HDV Recipe for Expression Encoder 2
If you shoot HD video using a tape-based camera, you're probably shooting HDV. Assuming you don't need to do extensive editing to your video, you can ingest these HDV tapes directly into Expression Encoder 2 using a couple of readily available programs.
HDVSplit captures the HDV stream from your camcorder into MPEG-2 transport streams (.m2t files).
Once you have installed HDVSplit, you also need to install a media decoder called ffdshow. All we actually need from ffdshow for is to decode the audio stream in the HDV file. When you install ffdshow, make sure that it is set to decode MP1, MP2 audio types (see below):
Here's how you use it:
1. Connect your camcorder using Firewire and start HDVSplit.
2. Set an appropriate output directory with plenty of free space.
3. Set a filename (I use tape1, tape2, etc.) The filename you supply will have a timestamp automatically appended to it.
4. Start the tape playing using the transport controls on the camera or in HDVSplit. Once you see video on the camera, press the record button on the HDVSplit transport window. If you don't do this way and you capture from the very beginning of a tape, HDVSplit may time out waiting for a video signal.
Using Expression Encoder 2
Now you'll have a directory with a bunch of .m2t files in, which is your raw HDV footage. Using these with Expression Encoder 2 is now as simple as dragging and dropping them on the Encoder window, or doing File->Import. Here's an example below that also shows off the A/B comparison feature. This feature enables you to compress a portion of your video with the current compression settings and compare them using the sliding vertical yellow line with either the original video or a different compression setting.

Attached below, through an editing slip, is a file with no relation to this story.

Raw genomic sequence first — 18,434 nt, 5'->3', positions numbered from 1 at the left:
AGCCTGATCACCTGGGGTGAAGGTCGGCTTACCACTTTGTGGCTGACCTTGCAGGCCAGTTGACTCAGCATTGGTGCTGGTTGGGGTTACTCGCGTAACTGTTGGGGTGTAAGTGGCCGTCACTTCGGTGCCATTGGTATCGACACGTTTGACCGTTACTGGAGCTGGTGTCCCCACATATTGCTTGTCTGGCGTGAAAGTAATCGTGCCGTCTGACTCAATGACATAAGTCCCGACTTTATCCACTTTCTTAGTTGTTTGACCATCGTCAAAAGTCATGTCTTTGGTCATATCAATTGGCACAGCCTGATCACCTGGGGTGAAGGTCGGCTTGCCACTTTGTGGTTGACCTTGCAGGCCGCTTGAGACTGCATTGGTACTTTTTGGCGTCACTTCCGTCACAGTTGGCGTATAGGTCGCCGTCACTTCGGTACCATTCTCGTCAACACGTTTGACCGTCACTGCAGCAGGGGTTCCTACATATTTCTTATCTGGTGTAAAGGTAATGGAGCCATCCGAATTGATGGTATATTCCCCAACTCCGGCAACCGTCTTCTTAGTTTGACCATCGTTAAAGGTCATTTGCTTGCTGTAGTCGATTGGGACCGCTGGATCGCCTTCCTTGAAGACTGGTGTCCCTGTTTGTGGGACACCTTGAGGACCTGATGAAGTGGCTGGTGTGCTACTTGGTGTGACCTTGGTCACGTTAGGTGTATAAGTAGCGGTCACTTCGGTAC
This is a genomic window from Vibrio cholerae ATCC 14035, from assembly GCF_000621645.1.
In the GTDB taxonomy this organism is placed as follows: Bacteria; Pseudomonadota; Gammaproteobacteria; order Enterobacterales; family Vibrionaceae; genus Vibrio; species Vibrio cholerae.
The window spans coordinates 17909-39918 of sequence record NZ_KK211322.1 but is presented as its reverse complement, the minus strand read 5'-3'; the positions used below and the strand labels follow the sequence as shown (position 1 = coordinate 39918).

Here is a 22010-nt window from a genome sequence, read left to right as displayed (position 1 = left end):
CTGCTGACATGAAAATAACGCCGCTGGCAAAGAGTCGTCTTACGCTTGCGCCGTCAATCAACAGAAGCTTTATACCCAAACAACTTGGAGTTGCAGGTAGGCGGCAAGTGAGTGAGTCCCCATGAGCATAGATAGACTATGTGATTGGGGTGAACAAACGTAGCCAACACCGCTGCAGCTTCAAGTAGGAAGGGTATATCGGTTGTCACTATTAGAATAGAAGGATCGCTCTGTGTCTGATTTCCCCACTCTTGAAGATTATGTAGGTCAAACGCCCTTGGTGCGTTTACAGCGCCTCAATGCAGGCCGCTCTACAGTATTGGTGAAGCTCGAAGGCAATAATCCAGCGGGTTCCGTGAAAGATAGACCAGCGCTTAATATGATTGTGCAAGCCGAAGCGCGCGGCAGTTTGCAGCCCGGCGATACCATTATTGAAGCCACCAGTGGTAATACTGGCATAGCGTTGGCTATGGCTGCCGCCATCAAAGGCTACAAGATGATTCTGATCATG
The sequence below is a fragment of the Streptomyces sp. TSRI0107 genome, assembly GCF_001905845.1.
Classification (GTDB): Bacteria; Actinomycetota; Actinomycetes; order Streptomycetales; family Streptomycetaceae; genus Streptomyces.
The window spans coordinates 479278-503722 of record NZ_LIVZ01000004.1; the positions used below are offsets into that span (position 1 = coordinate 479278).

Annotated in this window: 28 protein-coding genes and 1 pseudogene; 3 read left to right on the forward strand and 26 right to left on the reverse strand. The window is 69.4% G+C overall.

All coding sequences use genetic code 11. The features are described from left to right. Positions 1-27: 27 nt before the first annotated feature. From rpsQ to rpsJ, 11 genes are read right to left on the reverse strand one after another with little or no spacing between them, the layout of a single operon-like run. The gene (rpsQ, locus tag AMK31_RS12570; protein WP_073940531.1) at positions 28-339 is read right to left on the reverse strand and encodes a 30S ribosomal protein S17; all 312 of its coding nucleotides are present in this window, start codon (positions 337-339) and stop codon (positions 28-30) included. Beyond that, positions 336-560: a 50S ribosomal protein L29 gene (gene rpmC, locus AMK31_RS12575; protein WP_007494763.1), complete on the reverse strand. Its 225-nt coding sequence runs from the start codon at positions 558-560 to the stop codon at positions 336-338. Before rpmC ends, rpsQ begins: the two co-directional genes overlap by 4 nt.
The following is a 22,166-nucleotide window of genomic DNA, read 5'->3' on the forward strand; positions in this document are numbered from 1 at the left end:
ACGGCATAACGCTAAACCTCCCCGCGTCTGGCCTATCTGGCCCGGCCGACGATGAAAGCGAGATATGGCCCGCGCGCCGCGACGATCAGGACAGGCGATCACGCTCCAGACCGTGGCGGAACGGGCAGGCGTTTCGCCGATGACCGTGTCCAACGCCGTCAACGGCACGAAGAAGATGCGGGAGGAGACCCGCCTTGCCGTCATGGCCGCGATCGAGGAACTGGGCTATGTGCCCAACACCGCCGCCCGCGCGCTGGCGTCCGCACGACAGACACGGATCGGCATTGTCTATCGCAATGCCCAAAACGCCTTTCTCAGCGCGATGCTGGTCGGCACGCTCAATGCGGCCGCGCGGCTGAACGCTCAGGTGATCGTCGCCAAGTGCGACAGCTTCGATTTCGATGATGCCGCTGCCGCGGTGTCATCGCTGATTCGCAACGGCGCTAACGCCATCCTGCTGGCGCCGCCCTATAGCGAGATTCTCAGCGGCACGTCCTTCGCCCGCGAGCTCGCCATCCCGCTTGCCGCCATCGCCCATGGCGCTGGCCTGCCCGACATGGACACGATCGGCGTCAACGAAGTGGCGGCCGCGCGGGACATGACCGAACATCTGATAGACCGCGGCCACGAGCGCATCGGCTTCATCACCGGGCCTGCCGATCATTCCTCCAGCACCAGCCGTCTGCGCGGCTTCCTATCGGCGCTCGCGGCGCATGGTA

The following two cropped areas show the power of A/B compare when creating your compressed video:
In these two comparisons, the one on the left is the Streaming Broadband profile (512*384, 1Mbps CBR) and the one on the right is the HD 720p Intranet profile (1280*720, 6Mbps average)
A final comment and thanks: the images you see here are from video that was shot yesterday by me at Pacific Raceways in Kent, Washington on a Canon XH-A1 camera. One of my Microsoft buddies was kind enough to invite me along to his track day and I thought it was a good opportunity to get some nice HD footage to use with Encoder. Here's a very short clip showing a couple of cars heading back to the pits.
It should go without saying that the third party software mentioned in this article is not endorsed in any way by Microsoft, you accept all risk, do not attempt, beverage will be hot and the drivers are on a closed course :)